There’s something mildly dispiriting about being asked to identify blurry fire hydrants, distorted crosswalks, virtually unidentifiable parking meters, and bent traffic lights arranged to look nothing like they do in real life. But hey, Captcha, officially known as Completely Automated Public Turing test to tell Computers and Humans Apart, is simply doing its job.
The question remains why proving you’re not a robot causes so much irritation. No wonder people on social media are posting their daily Captcha struggles and finding many like-minded souls who feel like showing a computer you’re human is one heck of a mission.
So, let’s dive into some of the most painfully relatable examples below that prove that if you’re overthinking “select all squares with traffic lights,” you’re defo not the only one.
Bored Panda reached out to David Grout, Chief Technical Officer at FireEye, to find out more about CAPTCHA and just how it's gotten so difficult in the past few years. David explained that CAPTCHA is "a method for determining whether a website user is real or a spam robot."
This tool is designed to "ensure that website traffic is coming from human interaction either through number, letter, or image recognition to avoid robots connecting to the website or another type of online resource." David said that CAPTCHA tests were inspired by Turing Test techniques created by Alan Turing, and that their title means “Completely Automated Public Turing Test.”
In the early 2000s, CAPTCHA technology was developed with the intention of stopping automated spam activity. Meanwhile, in 2017, Google created its first version of reCAPTCHA that required the user to identify word/character problems. The idea was that these words would be intuitive and easy for humans to identify, but because of their visual alterations, computer systems would struggle.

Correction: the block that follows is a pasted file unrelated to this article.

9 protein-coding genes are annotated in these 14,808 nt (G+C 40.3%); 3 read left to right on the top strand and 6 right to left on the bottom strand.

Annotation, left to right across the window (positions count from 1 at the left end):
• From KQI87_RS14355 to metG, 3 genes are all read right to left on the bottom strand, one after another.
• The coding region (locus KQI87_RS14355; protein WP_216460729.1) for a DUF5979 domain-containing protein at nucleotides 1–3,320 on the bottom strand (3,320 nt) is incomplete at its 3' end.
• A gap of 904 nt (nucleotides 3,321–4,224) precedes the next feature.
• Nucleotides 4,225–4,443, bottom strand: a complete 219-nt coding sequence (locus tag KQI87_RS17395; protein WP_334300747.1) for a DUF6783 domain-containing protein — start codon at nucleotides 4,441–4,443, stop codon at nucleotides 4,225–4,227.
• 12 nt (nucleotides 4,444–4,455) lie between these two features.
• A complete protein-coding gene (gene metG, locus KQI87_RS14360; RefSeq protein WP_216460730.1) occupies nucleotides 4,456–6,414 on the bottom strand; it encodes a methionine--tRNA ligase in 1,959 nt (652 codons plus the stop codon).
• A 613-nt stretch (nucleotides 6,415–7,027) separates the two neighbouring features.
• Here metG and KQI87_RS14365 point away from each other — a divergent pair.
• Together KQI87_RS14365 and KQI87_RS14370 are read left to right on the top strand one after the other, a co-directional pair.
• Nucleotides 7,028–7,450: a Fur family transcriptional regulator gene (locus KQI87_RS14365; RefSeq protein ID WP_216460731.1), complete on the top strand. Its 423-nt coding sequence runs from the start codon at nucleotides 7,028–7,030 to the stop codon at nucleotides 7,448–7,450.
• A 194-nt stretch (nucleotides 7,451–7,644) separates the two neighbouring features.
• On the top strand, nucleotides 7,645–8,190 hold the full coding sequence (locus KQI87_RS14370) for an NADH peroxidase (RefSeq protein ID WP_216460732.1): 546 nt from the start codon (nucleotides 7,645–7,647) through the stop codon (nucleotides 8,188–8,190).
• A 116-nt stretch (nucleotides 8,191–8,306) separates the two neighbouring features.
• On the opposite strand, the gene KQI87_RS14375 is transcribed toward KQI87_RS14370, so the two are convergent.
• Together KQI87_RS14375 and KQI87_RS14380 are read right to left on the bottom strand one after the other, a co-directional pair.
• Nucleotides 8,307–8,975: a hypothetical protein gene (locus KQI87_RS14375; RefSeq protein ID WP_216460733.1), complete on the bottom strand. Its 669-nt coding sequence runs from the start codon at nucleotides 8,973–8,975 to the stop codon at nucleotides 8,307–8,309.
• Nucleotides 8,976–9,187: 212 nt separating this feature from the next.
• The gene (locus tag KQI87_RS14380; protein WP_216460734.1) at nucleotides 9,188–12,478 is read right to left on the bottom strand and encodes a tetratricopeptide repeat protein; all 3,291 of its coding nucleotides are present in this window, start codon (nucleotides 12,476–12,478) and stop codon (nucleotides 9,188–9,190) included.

However, according to David, hackers are always trying to find ways to trick security barriers such as this. “Several techniques exist and CAPTCHA is becoming more complex to prevent it being bypassed.”
And if you’re still wondering whether it’s only you who can’t get those blurry traffic lights right, David assures us that CAPTCHA has indeed become more complex and difficult to use as part of the efforts to avoid it being bypassed. “Like with other areas of IT, the constant evolution of a tool like this can impact the user experience,” he concluded.
Recaptcha really has an issue with thinking mailboxes are parking meters. Also can't skip
But it soon turned out separating the bot from the human is a challenge on its own. But Shuman Ghosemajumder, who worked at Google combating click fraud before becoming the chief technology officer of the bot-detection company Shape Security, told The Verge that “game CAPTCHAs, video CAPTCHAs, whatever sort of CAPTCHA test you devise will eventually be broken.”
Instead, he suggests something called “continuous authentication.” It would primarily look at the behavior of a human user and would detect signs of automation. “A real human being doesn’t have very good control over their own motor functions, and so they can’t move the mouse the same way more than once over multiple interactions, even if they try really hard,” he said.
Meanwhile, Shuman stated that a bot interacts with a page without the need to move a mouse, therefore this precise action of moving the mouse is something that could be identified as a primarily human trait and would be hard to spoof.
I was at least able to refresh for a new image